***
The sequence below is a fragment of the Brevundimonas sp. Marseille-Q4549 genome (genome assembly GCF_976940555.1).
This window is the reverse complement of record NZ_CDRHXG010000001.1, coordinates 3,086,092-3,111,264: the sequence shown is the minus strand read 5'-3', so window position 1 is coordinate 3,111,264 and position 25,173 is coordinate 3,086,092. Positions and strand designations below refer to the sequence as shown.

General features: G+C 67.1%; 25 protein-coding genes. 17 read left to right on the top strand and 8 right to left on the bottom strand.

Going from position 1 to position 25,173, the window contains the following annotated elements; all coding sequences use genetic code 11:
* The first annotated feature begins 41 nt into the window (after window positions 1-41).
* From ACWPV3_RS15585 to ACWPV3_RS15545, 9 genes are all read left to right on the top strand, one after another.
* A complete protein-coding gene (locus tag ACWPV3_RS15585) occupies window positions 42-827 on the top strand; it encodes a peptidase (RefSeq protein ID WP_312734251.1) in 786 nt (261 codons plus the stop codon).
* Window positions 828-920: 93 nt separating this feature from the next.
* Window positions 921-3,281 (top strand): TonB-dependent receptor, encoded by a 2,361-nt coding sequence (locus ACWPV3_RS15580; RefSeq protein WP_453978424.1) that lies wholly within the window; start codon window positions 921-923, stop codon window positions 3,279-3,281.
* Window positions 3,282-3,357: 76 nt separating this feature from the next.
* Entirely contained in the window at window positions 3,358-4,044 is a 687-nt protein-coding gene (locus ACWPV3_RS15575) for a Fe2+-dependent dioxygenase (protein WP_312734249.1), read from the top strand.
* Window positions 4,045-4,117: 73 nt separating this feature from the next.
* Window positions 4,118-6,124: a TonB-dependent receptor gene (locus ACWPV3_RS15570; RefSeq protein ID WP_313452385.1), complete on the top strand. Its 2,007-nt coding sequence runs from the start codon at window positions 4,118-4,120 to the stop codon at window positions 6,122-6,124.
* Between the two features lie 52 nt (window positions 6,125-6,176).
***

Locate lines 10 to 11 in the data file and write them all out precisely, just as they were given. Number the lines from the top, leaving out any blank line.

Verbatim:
* Window positions 3,282-3,357: 76 nt separating this feature from the next.
* Entirely contained in the window at window positions 3,358-4,044 is a 687-nt protein-coding gene (locus ACWPV3_RS15575) for a Fe2+-dependent dioxygenase (protein WP_312734249.1), read from the top strand.